Kissing the Blarney Stone

Blarney Castle, from Black’s Guide to Ireland (1912)

Snippets 166.  At the start of the 20th Century, American Thomas Rees went on a tour of Europe, concluding in Britain and Ireland.  His recollections were published in 1908 in the fascinating book Sixty Days in Europe and What We Saw There.  We have looked at a few quotes from the book before, which I will list below along with a link to the full text, but first of all let’s take a look at one final quote from Rees.  When he visited the Blarney Stone, he was somewhat unimpressed with what he found.  I won’t say that was a theme of his book, but it was not untypical.  Rees was also alarmed at the danger posed by the tradition of kissing the Blarney Stone, and a little disappointed not to get the opportunity to get his hands on some young ladies’ legs.

It is a considerable undertaking to kiss the Blarney stone, and it is said that several fatal accidents have occurred from the attempt. It used to be that people would crawl up over the top of the cornice and, while two persons would hold the aspirant for the honor of kissing the Blarney stone by the legs, he would hang head downward and kiss the stone. On one or two occasions the persons who were doing the holding were not equal to the effort and let go their “leg holt” and the victim fell to the walk one hundred feet below, where his brains, if he had any, were smashed out on the stone flagging.

To prevent the danger connected with this mode of getting at the Blarney stone, an iron cap with big iron spikes in it has been placed on the upper edge of the cornice, so that people cannot get over it, and the stone is held in place by two iron rods which keep the spikes in position. The act of kissing the stone is now accomplished by the person who undertakes it lying prone on his back on the roof of the castle, reaching out over these two rods, which are about two feet from the castle proper, as the battlement or cornice stands that far from the main wall, and, while two persons hold the feet of the aspirant, he lets himself down on the iron rods until his lips come under the lower edge of the cornice and he kisses the stone. The puzzle is, then, to find the two men who are strong enough to pull the lunatic back. It is still a difficult and dangerous performance, as there is nothing between the man who kisses the stone and the stone pavement below where those mentioned above were dashed to death. Especially would it be dangerous for a man of my shape and size so I was willing to leave it out.

It happened, however, that a couple of young Americans who had ridden with us on the stage down through Ireland, came along at the time we were there, and they were both extremely anxious to kiss the Blarney stone. I can hardly imagine how they could have been better built for the undertaking, for they were each about six feet tall, and, although of slender build, were real athletes. I volunteered to hold one leg of each of them, one at a time, while each companion held the other leg while they went through the fool performance.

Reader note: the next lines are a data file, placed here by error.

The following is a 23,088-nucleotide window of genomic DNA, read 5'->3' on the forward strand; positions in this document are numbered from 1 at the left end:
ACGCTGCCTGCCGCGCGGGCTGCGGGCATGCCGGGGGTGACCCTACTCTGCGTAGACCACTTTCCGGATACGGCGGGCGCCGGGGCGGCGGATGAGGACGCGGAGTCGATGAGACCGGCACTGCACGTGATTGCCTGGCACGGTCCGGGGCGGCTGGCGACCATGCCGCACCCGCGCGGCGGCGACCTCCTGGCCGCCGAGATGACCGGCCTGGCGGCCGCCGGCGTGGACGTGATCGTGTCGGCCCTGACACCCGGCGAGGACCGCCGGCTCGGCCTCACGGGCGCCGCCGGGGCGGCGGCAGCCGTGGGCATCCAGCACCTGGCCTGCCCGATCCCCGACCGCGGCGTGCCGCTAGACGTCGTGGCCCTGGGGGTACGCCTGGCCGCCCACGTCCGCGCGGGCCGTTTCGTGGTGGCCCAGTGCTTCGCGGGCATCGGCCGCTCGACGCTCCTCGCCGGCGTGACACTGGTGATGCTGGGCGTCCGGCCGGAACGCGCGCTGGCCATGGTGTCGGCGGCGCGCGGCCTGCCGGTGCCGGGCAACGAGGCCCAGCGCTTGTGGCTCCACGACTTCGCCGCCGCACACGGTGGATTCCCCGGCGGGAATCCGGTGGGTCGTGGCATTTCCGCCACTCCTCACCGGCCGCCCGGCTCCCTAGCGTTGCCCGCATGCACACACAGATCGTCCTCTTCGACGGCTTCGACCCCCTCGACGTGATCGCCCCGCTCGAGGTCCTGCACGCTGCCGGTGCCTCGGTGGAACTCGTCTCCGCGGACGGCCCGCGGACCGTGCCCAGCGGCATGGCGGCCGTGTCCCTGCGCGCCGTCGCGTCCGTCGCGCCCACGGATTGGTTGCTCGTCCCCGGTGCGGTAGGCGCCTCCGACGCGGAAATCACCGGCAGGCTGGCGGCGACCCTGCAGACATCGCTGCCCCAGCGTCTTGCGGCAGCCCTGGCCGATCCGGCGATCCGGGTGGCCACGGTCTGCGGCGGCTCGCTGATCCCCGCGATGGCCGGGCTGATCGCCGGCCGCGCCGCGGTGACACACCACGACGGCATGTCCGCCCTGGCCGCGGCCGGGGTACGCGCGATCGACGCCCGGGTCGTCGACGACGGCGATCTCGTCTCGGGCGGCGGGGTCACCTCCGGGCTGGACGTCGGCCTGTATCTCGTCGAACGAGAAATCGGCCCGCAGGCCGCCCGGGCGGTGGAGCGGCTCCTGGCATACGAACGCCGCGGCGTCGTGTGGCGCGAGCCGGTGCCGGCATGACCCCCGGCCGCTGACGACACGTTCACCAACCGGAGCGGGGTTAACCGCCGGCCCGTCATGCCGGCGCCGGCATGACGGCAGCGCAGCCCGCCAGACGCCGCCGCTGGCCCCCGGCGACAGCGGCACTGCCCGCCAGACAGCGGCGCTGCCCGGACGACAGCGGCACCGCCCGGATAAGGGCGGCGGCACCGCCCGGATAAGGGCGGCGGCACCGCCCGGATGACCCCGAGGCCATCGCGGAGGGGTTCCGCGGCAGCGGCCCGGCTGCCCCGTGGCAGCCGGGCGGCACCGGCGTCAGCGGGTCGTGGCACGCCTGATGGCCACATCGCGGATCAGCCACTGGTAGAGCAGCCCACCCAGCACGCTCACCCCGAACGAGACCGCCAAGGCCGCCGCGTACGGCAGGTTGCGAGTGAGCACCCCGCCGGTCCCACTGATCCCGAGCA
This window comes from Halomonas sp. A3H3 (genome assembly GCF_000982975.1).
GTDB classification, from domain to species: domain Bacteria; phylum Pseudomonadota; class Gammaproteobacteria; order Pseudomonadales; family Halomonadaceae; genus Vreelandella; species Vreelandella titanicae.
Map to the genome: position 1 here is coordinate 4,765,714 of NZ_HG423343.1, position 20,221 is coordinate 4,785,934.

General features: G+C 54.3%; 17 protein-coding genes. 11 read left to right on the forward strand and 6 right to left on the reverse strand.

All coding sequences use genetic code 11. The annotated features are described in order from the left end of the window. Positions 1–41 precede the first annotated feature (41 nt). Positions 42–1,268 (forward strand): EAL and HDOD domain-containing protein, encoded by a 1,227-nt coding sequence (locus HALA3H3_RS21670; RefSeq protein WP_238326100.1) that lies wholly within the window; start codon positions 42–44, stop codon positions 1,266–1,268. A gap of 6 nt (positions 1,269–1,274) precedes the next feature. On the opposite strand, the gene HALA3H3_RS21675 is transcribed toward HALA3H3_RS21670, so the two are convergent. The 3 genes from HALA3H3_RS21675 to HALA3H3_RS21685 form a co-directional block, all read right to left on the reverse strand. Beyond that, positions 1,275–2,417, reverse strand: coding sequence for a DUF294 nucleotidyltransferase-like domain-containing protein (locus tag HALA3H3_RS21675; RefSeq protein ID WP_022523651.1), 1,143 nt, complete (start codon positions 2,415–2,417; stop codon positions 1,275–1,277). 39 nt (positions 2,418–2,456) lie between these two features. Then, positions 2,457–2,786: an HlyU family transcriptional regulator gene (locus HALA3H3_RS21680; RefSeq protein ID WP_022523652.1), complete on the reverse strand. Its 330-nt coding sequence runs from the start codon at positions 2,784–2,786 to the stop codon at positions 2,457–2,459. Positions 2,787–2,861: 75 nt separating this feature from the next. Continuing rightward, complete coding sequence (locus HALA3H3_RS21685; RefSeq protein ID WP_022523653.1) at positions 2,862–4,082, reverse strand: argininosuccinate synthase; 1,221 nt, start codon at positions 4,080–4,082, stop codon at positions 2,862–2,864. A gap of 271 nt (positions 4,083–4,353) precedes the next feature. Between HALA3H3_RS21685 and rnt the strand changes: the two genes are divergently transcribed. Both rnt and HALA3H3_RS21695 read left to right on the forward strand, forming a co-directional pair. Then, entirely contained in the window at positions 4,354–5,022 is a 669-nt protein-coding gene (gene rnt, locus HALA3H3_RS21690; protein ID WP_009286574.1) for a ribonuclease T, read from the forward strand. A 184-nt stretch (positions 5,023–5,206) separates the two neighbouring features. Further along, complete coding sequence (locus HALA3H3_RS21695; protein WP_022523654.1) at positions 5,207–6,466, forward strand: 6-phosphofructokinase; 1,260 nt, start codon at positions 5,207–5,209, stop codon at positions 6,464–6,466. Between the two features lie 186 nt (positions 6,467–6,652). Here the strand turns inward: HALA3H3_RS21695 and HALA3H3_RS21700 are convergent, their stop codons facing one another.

While the two of us held onto the legs of the first young man, he lay down on his back, grasped the iron rods and reached for the stone, but, as we were extremely cautious, we held him about twelve inches too far back, and with all his efforts he could not reach far enough to accomplish the kissing act. He was so determined to do it that he kicked and scrambled and twisted like an eel. The more he twisted and squirmed, the more firmly we held on, as we certainly thought he had got beyond his own and our control, and we expected that in a few moments we would have to go down below and gather his remains up and get them ready to ship home in a bag, but he was game, and pulled and kicked until he almost got away from us, and finally smacked the stone, secured his share of microbes, and yelled for us to pull him up, which we did with great alacrity.

With this practice, and our experience and knowledge of the situation, we handled the next victim more gracefully, and the two young men went away supremely happy, but I think instead of complimenting me in the urbane manner which kissing the stone was supposed to impart to them, they rather expressed the idea that I did not know how to hold a man while he was kissing the Blarney stone.

There is a large, flat stone on the Tower called the Wishing stone, and there were two young ladies sitting on this and making wishes. What those wishes were I am unable to tell, as they refused to inform me. I kindly offered, however, to hold them by the feet while they kissed the Blarney stone; in a polite manner they refused my offer. I think, however, they went away somewhat disappointed.

You can find previous interesting quotes from this book here:

… and you can read the full text on here.

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About Roger Pocock

Author of Co-writer on Administrator of
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